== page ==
As I said yesterday, there are many things to say about evangelism. I’m just discussing a few things I regard as essential but that are often overlooked or neglected when it comes to strategizing about evangelism. The three big notions I’m drawing out are (1) the character of salvation, (2) Jesus’ command to make disciples, and (3) confidence in God’s saving power. I considered the first in yesterday’s post.
Second, Jesus’ command to make disciples in Matt. 28:19-20 should shape how we conceive of evangelism.
As you are going, therefore, make disciples of all the nations, baptizing them into the name of the Father and the Son and the Holy Spirit, teaching them to keep all that I have commanded you; and behold I am with you always, until the end of the age.
I provide my own translation in order to highlight the grammar of Jesus’ command as Matthew records it. The command here is to “make disciples,” and this is done as Jesus’ disciples are spreading throughout the world. They carry this out through the two participles—baptizing and teaching—by initiating people into the faith and then teaching and training them in holistic lives of obedience.
Some conclusions from Jesus’ command to make disciples:
(1) Evangelistic efforts must be situated within and vitally connected to the church’s mission to make disciples. We are not told to make converts. That is relatively easy to do. Jesus was very popular early in his ministry, but disciples began to fade and fall away when the true cost of discipleship became clearer. While we ought to be excited about conversions, evangelism should be aimed at cultivating long-term discipleship.
(2) Discipleship is carried out in a community of faith and through renewed communal behaviors. We ought to make note of this in our evangelism. When John the Baptist and Jesus proclaim the gospel of the Kingdom, they do not simply make note of a juridical transaction—“forgiveness can be yours in exchange for faith in Christ”—that individuals can obtain and then go on with their lives. They call for specific repentance usually involving transformed communal behavior. In Matthew 19:16-22, Jesus calls on the rich young ruler to sell all he has and share with the poor. In Luke 3:10-14, John gives specific instructions to tax collectors and soldiers about what their repentance would look like.
There’s much to say about this—both theologically and practically—but we should resist offering a simple transactional formula without calling for repentance from destructive practices and a commitment to a life-long process of transformation among the people of God in Christ by the power of the Spirit.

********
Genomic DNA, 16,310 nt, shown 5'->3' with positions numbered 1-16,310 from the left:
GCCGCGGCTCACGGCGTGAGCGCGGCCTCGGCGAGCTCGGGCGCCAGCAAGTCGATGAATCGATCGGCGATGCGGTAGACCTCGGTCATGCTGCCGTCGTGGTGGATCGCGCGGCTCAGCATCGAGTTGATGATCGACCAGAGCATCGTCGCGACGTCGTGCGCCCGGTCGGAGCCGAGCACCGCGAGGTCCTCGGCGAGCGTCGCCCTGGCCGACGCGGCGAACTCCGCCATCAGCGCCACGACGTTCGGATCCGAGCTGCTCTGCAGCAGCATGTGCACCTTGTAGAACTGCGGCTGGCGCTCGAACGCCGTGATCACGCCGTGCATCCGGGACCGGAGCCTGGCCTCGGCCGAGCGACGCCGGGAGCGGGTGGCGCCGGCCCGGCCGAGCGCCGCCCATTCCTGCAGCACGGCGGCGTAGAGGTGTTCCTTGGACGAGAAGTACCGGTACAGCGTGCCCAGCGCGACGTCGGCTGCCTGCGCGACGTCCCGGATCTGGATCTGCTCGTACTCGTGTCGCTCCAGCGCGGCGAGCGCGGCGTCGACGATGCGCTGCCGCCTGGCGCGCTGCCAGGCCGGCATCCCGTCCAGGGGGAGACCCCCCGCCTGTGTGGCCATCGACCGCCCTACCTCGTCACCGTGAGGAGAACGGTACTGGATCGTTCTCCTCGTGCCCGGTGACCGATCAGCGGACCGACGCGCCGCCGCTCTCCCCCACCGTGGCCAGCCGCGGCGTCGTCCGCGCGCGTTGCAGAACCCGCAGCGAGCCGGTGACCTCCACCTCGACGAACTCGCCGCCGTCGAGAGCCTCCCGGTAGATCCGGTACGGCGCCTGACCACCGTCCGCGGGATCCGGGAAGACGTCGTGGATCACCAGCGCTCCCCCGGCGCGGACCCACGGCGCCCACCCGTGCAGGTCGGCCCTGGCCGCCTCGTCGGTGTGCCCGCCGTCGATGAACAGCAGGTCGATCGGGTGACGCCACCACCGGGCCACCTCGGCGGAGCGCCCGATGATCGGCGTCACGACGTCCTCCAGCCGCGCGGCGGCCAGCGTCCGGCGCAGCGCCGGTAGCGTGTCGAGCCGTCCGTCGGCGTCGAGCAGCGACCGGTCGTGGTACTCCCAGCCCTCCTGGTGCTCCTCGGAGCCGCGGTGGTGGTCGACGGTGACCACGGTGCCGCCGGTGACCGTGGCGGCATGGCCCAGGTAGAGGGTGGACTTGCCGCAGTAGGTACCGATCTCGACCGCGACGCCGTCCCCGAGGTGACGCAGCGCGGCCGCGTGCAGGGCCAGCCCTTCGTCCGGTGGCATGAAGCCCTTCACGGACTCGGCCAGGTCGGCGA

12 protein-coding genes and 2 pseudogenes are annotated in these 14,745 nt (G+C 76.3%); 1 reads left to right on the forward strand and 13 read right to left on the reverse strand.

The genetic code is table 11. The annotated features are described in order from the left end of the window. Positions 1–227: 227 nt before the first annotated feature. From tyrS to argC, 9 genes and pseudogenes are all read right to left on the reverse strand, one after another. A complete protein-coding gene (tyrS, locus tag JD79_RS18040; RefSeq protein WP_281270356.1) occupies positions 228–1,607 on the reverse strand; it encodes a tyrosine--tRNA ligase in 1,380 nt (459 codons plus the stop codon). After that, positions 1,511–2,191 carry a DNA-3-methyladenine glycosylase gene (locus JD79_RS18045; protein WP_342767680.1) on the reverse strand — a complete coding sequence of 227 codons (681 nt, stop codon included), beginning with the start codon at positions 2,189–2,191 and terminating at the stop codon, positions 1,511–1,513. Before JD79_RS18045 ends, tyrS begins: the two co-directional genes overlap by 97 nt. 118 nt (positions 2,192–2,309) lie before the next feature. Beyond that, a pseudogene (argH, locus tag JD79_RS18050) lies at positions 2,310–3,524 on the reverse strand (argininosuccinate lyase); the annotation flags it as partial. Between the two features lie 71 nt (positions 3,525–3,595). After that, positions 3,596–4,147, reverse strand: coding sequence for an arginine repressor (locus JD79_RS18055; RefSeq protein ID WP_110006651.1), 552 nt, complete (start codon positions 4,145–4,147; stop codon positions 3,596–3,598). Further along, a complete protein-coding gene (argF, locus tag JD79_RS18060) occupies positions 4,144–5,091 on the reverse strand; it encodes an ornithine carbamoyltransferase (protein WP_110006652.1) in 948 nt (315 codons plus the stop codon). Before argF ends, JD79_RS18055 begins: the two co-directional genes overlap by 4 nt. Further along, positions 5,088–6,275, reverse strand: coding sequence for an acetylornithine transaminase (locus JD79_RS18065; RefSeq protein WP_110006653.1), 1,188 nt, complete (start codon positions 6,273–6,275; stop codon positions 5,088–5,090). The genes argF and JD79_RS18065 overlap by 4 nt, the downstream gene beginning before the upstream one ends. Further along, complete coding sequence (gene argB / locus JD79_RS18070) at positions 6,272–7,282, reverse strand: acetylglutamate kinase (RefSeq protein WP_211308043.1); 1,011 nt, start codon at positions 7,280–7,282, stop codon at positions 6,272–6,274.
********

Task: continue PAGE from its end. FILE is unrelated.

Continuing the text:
(3) Disciple-making is a long-term effort that encompasses the “three moments” of salvation—initial conversion, on-going perseverance, and final perseverance. When we evangelize, we ought to inform potential disciples about the life of faithfulness to which Jesus invites everyone, and advise that they count the cost before making any commitments.
(4) The gospel involves the announcement of the arrival of God’s reign and the multifaceted character of God’s redemption in Christ. Evangelism, then, may take some time. It may look far more like education than a sales pitch. Talk about what salvation involves can’t be captured in a 3-minute presentation, as I was taught in my college evangelism class. It may take some time. It may take repeated discussions. It may involve patient instruction. This may tax the patience of (especially American) Christians who have accommodated to perverted cultural values such as efficiency, convenience, and immediacy.
(5) If a person commits to becoming a disciple of Jesus, we ought to see this as the initiation of an intensely committed friendship that will cost me a significant amount of time. If I am not ready to commit to a discipleship relationship/friendship for at least 5 years or so, along with all the risks, discomforts, and adjustments that go along with that, then I should not expect a person to make a commitment to Christ.
These last two factors ought to discourage Christian people from many evangelistic enterprises in which we accost strangers and hit them with sales pitches and expect to “close the sale” right away so that we can return and report numbers of decisions. I shouldn’t expect anyone to commit to Christ if I’m not ready to make adjustments to my life over the next 5 years in order to develop and cultivate a friendship with that person. If we made that a rule, many bad practices in evangelism would be brought to a halt.